Rapid industrialization and urbanization significantly contribute to air pollution in China. Essential constituents of air pollution are fine and coarse particulate matter which are the total mass of aerosol particles with aerodynamic diameters smaller than ≤2.5 μm (PM2.5) and ≤10 μm (PM10), respectively. These particles may cause severe health effects, and impact the atmospheric environment and climate. However, the limited number of ground-based measurements at sparsely distributed air quality monitoring stations hamper long-term air pollution impact studies over large areas. Although spatial data on PM2.5 and PM10 are available from reanalysis models, the accuracy of such data may be reduced in comparison with ground data and may vary regionally and seasonally. Therefore, a long-term evaluation of reanalysis-based PM2.5 and PM10 against ground-based measurements is needed for China. In this study, surface-level PM2.5 and PM10 concentrations from 2014 to 2020 obtained from the Copernicus Atmospheric Monitoring Service (CAMS), and from the second version of Modern-Era Retrospective analysis for Research and Applications (MERRA-2) were evaluated using ground-based measurements obtained from 1675 air quality monitoring stations distributed across China. High PM2.5 and PM10 (μg/m3) concentrations from ground-based measurements were observed in many parts of China (including the North China Plain: NCP, Yangtse River Delta:YRD, Pearl River Delta: PRD, Central China, Sichuan Basin: SB, and northwestern region: Tarim Basin). The patterns of the spatial distributions of PM2.5 and PM10 obtained from CAMS and MERRA-2 across China are similar to those of the ground-based monitoring data, but the concentrations from both models are substantially different. CAMS significantly overestimates PM2.5 and PM10 over most regions, in particular over urban and desert areas, whereas MERRA-2 seasonal and annual mean concentrations were more accurate over the highly polluted areas in central and eastern China. The lowest PM2.5 and PM10 concentrations were observed over the Tibetan Plateau and Qinghai, where CAMS and MERRA-2 datasets were substantially underestimated. Furthermore, both CAMS and MERRA-2 under-and over-estimate the PM concentrations in both low and high pollution conditions. Overall, this study contributes to understanding of the reliability of reanalysis data and provides a baseline document for improving the CAMS and MERRA-2 datasets for studying local and regional air quality in China.
An extensive, representative, and, multi-country tailored survey questionnaire eliciting social practices with heat as an energy service and the relative perceptions about heating devices was submitted to a randomized sample of more than 6,000 potential end-users in Europe within the framework of the Horizon 2020 project SWS-HEATING. The project is developing an innovative seasonal thermal energy storage unit for residential use. Moreover, within the project, the role of occupancy variability and use conditions in the performance of the proposed system is assessed. The present study focuses on tailor-made user-building interaction models to be implemented into dynamic simulation for the assessment of the proposed and similar systems starting from the sociological assessment of such large-scale survey results. These models take advantage from the knowledge raised by the findings of the social survey to frame for the first time occupants’ behavior scenarios representative of South, central, and North European countries. In this way, the influence of cultural context and demographic factors and their relation to heating practices are considered when developing these tailored occupant behavior models. Results show the non-negligible influence (up to 43% in the coldest climate) of implementing these models on predicted building heating energy needs, as quantitative demonstration of the role of societal-related variables on final energy use estimation.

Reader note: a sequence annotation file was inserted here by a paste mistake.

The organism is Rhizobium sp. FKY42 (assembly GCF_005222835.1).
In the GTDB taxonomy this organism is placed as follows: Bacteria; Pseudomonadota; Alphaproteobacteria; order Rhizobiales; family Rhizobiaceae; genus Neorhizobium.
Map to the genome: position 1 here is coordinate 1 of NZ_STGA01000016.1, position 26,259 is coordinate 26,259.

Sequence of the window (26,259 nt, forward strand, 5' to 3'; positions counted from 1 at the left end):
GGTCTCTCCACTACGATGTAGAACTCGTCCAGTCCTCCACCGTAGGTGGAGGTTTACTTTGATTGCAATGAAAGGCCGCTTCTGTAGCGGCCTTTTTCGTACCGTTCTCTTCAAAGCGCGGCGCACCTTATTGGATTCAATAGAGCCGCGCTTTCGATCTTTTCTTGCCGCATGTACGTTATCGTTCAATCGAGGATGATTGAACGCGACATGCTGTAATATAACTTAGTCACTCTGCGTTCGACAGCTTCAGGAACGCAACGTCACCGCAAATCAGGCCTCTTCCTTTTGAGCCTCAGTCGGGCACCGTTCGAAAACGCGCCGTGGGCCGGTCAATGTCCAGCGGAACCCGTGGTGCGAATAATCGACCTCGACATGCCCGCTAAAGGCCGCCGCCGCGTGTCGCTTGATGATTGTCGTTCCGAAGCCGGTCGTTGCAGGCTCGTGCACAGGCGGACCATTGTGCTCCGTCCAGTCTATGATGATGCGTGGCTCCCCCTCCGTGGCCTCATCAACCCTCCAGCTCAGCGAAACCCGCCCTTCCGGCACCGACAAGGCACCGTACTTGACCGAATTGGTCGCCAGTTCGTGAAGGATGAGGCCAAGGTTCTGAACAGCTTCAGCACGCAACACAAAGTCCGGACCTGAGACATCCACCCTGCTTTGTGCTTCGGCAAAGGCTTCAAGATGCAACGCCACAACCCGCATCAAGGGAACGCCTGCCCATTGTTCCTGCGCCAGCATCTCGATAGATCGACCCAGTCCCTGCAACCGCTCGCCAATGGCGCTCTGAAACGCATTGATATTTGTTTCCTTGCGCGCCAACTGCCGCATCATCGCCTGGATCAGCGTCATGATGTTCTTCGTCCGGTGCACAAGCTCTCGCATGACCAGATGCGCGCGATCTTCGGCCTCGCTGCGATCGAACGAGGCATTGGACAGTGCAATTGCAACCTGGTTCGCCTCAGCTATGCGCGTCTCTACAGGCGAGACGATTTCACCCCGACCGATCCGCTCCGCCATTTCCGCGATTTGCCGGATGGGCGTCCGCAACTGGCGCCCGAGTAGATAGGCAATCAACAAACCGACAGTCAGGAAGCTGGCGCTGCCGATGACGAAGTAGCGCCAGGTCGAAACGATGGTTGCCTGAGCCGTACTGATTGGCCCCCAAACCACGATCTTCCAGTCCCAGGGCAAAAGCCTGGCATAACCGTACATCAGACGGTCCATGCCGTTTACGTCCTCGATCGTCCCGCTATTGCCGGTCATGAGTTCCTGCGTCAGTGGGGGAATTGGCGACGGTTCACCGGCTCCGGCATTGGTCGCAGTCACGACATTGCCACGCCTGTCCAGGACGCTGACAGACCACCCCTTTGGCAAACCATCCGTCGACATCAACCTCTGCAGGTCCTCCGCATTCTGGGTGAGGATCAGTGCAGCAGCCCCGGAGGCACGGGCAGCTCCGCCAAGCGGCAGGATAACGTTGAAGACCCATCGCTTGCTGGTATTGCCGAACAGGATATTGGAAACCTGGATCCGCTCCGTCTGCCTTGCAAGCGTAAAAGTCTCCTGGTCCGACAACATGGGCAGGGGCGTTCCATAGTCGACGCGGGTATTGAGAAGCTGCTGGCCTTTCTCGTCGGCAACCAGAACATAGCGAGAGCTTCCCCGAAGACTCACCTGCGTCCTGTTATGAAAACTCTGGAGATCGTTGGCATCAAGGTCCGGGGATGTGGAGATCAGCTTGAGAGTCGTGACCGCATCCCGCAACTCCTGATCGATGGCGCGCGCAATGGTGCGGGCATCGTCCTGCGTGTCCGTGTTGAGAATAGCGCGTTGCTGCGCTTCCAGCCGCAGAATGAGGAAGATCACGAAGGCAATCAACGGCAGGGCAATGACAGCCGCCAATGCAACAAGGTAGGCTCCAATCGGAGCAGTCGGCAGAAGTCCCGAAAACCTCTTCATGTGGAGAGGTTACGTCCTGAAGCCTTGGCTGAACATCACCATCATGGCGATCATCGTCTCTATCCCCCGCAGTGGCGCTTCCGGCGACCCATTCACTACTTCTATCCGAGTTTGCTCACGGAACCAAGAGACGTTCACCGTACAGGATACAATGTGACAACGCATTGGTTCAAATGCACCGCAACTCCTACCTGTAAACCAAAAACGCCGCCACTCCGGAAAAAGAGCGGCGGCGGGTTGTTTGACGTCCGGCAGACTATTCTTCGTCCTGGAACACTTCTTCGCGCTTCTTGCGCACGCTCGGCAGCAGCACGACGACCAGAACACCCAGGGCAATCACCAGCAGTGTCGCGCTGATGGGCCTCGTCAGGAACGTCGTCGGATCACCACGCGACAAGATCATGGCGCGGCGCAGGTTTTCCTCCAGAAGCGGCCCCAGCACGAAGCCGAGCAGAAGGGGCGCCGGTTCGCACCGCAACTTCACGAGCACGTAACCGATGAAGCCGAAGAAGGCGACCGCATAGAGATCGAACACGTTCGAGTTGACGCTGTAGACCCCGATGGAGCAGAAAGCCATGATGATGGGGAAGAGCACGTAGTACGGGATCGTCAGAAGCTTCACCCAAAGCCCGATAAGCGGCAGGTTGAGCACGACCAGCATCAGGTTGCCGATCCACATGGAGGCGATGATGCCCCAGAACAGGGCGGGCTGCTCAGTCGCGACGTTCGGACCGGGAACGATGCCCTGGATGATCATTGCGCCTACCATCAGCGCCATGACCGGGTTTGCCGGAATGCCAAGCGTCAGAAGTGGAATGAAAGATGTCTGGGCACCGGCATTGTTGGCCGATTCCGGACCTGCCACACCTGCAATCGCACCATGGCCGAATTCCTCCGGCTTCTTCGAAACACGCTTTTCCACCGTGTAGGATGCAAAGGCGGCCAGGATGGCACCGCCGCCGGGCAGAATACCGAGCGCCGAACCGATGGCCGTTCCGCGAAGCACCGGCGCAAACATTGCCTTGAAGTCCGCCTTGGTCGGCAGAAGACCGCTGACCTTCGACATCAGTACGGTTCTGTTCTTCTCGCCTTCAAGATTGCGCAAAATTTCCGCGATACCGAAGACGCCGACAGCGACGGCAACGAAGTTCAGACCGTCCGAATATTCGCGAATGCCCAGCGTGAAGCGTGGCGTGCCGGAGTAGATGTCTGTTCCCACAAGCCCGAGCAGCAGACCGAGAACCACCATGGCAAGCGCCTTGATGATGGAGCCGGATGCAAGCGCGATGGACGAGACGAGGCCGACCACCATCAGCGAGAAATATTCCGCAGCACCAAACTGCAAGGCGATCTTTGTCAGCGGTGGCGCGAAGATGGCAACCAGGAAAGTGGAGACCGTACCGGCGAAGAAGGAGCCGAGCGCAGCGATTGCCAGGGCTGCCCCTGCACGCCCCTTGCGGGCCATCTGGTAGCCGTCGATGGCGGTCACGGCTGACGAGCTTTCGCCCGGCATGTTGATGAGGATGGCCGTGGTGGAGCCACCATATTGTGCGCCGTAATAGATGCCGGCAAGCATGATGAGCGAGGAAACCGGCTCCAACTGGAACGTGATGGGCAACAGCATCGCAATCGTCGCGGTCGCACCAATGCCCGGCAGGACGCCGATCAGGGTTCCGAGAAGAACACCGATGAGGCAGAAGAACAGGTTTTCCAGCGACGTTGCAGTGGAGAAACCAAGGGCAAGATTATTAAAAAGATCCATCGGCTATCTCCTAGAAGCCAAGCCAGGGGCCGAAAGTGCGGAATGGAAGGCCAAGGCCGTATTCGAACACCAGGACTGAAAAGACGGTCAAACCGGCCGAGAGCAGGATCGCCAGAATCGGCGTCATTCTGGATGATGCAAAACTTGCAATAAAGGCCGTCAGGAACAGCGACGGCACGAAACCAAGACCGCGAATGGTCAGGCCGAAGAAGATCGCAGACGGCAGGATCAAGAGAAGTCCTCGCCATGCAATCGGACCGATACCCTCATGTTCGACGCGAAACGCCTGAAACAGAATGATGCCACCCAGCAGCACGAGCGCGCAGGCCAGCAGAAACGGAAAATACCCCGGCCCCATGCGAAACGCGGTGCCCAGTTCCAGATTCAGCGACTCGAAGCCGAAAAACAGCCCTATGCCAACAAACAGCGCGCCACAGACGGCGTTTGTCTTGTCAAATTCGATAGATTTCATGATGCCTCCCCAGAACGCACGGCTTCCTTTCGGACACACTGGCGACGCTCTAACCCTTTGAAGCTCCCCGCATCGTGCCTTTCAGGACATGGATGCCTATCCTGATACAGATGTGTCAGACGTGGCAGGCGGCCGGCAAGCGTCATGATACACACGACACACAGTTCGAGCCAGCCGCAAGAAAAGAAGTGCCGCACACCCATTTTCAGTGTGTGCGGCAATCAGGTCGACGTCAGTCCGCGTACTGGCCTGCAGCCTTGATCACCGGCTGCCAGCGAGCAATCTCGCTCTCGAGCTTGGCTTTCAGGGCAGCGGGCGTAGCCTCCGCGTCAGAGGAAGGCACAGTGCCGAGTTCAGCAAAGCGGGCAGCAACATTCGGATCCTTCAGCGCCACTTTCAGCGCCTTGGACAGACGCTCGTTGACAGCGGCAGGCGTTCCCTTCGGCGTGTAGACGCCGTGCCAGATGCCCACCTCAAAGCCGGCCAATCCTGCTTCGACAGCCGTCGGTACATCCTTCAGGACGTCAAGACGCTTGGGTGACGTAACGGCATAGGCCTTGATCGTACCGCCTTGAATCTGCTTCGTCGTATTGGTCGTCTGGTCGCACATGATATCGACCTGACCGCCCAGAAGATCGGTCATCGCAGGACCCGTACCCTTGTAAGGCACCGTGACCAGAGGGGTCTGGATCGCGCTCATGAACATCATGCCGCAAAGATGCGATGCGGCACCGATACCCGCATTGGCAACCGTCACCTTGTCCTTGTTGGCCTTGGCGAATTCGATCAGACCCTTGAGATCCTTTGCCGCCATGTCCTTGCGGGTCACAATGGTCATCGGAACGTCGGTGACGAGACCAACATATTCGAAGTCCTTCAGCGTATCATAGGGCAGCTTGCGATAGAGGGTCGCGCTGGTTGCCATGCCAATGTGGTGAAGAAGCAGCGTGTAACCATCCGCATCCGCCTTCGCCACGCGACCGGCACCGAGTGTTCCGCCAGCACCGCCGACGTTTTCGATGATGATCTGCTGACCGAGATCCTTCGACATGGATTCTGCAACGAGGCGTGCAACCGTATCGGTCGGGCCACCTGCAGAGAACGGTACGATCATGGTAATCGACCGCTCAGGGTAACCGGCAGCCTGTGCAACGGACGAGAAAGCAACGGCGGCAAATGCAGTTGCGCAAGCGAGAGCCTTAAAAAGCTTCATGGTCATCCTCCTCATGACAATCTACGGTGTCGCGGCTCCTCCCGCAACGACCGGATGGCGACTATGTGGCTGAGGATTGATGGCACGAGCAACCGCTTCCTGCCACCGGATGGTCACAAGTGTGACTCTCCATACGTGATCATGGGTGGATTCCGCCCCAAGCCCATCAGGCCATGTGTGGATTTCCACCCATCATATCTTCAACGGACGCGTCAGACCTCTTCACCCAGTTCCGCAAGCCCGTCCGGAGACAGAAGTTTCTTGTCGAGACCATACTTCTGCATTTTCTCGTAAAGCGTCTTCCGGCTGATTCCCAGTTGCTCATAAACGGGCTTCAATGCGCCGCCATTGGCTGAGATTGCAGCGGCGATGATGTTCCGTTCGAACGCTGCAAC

Emerging markets often experience instability due to rapid changes to the institutional environment, social changes like rapid urbanization, or even unrest. We argue that emerging market multinationals (EMNEs) manage such instability by constructing and changing locational portfolios, and qualitatively analyze six cases in South Africa over a period that included the entrenchment of Apartheid, increasing resistance to it, the immediate post-Apartheid era, and finally the period of state capture. The four periods of (in)stability – initial tenuous stability, extreme instability, comprehensive stability, and finally growing instability – differently affected EMNEs’ location choices. EMNEs went to proximate developing countries when the home country was relatively stable, but left for host countries in the developed world once the home country became unstable. Few EMNEs capitalized on their experience there once home-country stability returned, instead returning to emerging markets. These patterns are best explained by a portfolio logic that takes into account home-country environmental dynamism.
Planetary gears (PGs) play a critical role in hybrid electric vehicles (HEVs) by combining the output torques of different powertrain components and delivering the resulting torque to the wheels. Whilst previous studies show that the number of planetary gears affects performance of HEVs, there is no prior study to systematically investigate such effects on energy consumption. This paper quantifies the energy efficiency improvement of HEVs due to increasing the number of PGs from one to two, and from two to three. This is done by comparing the minimum energy consumption for different topologies when the rest of the powertrain components – namely electric motors, batteries and engine – are the same. To calculate the minimum energy consumption, the paper proposes an optimal energy management strategy (EMS) for each topology to find the optimum sequence of clutch engagement and torque distribution. The minimum energy consumption of a vehicle with different number of PGs is then evaluated using the automotive simulation models (ASM) from dSPACE. Results show that, for the same electric motors and engine, increasing the number of PGs from one to two and from two to three reduces energy consumption by 5% and 1.5%, respectively.